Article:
Behind the Scenes - Cirque du Soleil
Cirque du Soleil costumes, Melbourne. Photo: Paul Jeffers
NO CIRCUS worth its salt wants to reveal all its secrets, but sometimes the secret is that there isn't one: the magic moment is real. Go backstage and there's no strings, no trickery, no sleights of hand - just a supreme performer such as Li Wei, turning his body and mind to feats that seem the stuff of fantasy.
It is a steaming weekday afternoon at Docklands, where Cirque du Soleil has set up home for its latest Melbourne run, but inside the big top it is cool and dark as Wei puts himself through his paces on the slackwire. And what paces they are. As Cirque du Soleil operations manager Derrin Brown says: ''This is the only guy in the world who can do this, who can walk on a tightrope while the structure is moving up and down. He'll walk on his hands, lay on his back and all the rest of it. He's an absolute freak.''
Wei is a picture of intense concentration - we are asked to stand back, stay still and not distract him. He is not used to having visitors during training, let alone a newspaper team documenting his practise - but for one afternoon, the circus agreed to allow The Sunday Age rare access to its behind-the-scenes operations as it continues a three-month run of its latest show, Ovo.
What we discover is a world unto itself, a mind-boggling operation that serves as an illustration of the success of a global entertainment giant that was founded by two street performers in Montreal 29 years ago.
Today, permanent or touring Cirque du Soleil companies are to be found around the world, and Australia is a regular stop with each new show. The standards on every level are exacting, the size of the operation astounding.
Like the White House and Buckingham Palace, when the circus hits the road, it takes everything it needs with it. ''We travel with 85 containers,'' says publicist Olivier Fillion Boutin. ''And we basically bring everything with us. Showers, bathrooms, washers and dryers. It is a city, basically. We have the plumber, we have the electricians, we have the kitchen where we have five chefs with us all the time. We basically have everything we need. We're self-sufficient.''
To work properly, it has to be this way if the company's trademark attention to every possible detail is to be maintained. To that end, there are about 200 people travelling with the Ovo tour, 130 of them cast and crew and about 70 family members. They make the magic happen backstage - from the costume staffer on daily shoe repair duty, to the technical crew with their mastery of the complex staging set-up.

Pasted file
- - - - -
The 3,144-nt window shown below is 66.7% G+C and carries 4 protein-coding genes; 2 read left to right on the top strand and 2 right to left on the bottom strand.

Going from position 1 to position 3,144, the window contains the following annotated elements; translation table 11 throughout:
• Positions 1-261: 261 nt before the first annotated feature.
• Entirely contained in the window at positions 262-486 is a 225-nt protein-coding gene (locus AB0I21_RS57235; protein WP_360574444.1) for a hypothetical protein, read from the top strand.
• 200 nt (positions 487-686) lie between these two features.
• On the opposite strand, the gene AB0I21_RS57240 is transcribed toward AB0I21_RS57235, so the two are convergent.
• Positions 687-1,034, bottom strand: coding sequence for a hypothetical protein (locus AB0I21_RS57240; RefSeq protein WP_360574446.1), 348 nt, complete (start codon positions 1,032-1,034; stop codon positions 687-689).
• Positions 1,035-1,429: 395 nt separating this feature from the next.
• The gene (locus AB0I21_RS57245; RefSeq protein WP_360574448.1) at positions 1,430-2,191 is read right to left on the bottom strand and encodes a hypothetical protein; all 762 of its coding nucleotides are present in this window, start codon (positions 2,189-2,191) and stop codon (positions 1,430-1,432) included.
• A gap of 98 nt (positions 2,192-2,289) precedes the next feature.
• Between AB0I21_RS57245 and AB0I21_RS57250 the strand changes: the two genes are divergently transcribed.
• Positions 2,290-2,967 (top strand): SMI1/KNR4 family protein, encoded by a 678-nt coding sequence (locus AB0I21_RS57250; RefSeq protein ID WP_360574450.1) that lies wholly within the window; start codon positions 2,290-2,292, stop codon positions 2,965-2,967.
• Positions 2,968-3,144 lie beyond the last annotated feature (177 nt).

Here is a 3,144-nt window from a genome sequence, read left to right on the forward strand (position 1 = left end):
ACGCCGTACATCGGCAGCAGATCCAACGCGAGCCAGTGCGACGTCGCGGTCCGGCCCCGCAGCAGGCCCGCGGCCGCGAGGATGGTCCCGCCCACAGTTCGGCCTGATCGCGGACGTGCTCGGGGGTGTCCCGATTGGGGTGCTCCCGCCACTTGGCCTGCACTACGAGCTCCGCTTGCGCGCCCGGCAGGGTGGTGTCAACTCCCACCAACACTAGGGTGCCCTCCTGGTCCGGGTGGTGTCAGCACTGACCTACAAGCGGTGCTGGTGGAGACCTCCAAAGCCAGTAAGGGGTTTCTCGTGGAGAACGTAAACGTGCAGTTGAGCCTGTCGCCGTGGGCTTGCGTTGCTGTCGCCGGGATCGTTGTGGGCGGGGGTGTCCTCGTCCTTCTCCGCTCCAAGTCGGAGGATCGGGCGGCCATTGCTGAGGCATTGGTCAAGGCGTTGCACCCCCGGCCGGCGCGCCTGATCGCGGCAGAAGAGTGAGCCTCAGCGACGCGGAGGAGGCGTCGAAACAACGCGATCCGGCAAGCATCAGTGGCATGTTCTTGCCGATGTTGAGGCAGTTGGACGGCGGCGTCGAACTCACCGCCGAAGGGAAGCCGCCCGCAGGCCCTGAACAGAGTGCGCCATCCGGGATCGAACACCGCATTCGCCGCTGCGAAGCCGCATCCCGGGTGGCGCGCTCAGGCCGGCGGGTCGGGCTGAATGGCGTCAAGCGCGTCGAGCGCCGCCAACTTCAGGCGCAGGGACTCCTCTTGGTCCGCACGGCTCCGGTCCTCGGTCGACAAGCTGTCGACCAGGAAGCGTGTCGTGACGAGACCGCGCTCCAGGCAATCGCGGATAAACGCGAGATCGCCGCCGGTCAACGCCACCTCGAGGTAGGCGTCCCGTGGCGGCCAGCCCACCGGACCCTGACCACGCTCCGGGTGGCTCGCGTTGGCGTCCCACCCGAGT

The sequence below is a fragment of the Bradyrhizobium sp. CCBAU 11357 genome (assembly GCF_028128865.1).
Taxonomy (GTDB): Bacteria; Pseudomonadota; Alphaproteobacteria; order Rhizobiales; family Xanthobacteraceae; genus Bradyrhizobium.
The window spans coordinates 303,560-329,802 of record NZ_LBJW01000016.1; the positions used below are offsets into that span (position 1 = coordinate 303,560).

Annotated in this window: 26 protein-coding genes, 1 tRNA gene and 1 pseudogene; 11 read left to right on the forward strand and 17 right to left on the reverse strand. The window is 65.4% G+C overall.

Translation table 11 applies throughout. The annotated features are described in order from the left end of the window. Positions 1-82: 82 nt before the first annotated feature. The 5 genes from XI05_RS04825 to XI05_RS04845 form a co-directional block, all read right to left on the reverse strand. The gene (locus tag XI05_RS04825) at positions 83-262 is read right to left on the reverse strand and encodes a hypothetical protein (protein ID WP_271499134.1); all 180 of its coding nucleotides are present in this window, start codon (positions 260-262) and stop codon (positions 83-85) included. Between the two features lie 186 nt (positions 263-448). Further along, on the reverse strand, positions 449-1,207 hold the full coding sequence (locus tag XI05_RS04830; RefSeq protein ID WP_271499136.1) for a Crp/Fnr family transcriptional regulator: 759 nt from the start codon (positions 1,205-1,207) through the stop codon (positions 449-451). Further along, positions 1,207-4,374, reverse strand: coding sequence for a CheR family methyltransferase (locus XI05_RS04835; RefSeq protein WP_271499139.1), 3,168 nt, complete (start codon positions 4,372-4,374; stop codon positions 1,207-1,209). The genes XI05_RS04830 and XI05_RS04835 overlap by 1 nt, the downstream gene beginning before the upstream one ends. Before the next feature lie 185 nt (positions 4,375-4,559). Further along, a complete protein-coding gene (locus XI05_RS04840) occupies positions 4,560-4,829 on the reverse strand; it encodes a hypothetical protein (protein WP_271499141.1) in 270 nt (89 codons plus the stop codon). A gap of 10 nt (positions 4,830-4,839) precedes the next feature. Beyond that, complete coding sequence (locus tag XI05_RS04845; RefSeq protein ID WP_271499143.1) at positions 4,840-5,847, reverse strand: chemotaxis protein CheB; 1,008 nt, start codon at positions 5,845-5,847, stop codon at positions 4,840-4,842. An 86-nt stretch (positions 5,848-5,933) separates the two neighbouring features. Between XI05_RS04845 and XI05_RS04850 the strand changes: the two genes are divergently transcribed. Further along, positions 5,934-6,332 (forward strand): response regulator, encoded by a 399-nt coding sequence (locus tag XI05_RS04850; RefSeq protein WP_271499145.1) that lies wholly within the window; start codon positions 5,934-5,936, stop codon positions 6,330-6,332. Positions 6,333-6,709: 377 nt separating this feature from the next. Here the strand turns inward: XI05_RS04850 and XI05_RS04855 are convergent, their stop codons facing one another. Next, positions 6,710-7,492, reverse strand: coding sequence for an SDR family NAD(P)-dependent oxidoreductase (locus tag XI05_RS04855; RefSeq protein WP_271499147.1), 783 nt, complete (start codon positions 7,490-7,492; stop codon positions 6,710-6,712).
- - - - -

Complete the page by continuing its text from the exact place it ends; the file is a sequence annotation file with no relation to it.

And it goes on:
It's a triumph of design and construction that requires some employees to surf underneath the stage lying face-down a trolley - when you see performers arriving or vanishing from the stage as if my magic, it's those subterranean trolley-surfers who are operating hidden trapdoors that allow their entry or departure. Trampolines roll invisibly in and out of position to cushion the landing of leaping artists.
''We call them artists but I think of them more as athletes,'' says Brown. ''You never have an attitude issue, if anything they turn up early rather than turn up late. These guys are all world class, and sometimes they make it look too easy. But our mandate is to hire the best of the best from all over the place.''
Backstage the best of the best are in the middle of a yoga class, part of the regimen such an intense show demands, while in another corner of the compound the head of wardrobe, Deborah Linden, oversees the vast and colourful costume collection.
Linden has been with the circus for nine years. ''I get to do what I want to do and I get to travel the world,'' she says. ''Each show's different, there are different challenges with costumes. Really, we're here to make sure the artists are comfortable, to look after the costumes, to keep them maintained. We work out schedules for laundry and cleaning, we have shoe repairs to do, shoe painting - some of the shoes need to be painted every day. The detail is very important.''
But for all of this exacting routine, the atmosphere behind the scenes seems remarkably relaxed. That's professionalism on show, no doubt, but also an indication of how close-knit a travelling band of circus performers becomes. ''It's a family. A very big family,'' says Fillion Boutin.
That's a message reinforced when we visit the makeshift school that travels everywhere with the company, with two teachers on hand to keep the children travelling with their parents on track with their education.
It's every kid's dream, surely - to run away and join the circus. But these kids haven't had to slip their family bonds to do it. When the circus gets rolling, the biggest trick of the lot is turning the illusion of a normal life on the road into what feels like - hey presto - a warm reality.